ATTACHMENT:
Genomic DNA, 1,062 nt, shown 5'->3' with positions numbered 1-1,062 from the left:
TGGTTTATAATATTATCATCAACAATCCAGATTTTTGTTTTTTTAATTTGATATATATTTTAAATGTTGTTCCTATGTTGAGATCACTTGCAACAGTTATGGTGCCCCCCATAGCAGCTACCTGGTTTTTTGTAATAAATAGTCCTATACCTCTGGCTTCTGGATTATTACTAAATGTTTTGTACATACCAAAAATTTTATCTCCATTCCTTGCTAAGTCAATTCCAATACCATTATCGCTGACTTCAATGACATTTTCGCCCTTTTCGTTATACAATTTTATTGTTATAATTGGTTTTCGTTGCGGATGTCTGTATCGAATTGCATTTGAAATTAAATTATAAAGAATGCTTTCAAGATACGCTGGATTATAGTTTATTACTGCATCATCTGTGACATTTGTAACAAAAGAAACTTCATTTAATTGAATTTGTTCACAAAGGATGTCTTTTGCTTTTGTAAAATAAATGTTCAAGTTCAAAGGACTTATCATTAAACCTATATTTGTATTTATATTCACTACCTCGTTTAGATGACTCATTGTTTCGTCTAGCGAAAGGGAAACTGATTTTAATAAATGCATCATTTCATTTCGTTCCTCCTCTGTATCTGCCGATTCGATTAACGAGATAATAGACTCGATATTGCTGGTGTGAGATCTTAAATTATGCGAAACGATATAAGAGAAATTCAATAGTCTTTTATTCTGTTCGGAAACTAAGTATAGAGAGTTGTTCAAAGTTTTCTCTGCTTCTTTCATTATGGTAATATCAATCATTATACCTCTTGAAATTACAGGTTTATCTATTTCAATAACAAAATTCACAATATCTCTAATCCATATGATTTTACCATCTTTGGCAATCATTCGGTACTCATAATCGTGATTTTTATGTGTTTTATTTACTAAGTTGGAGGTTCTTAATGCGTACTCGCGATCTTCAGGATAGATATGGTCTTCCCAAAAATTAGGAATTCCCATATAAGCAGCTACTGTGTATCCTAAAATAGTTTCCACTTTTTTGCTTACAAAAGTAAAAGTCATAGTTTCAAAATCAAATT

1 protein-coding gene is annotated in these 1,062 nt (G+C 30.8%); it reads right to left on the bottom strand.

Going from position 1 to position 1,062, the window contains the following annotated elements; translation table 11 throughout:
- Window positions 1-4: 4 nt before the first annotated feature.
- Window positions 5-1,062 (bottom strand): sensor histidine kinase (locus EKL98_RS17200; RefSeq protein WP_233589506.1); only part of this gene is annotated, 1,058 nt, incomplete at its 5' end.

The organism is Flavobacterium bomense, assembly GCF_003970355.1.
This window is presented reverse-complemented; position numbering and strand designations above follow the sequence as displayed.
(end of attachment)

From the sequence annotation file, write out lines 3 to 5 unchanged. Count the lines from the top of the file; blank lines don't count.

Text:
1 protein-coding gene is annotated in these 1,062 nt (G+C 30.8%); it reads right to left on the bottom strand.

Going from position 1 to position 1,062, the window contains the following annotated elements; translation table 11 throughout:
- Window positions 1-4: 4 nt before the first annotated feature.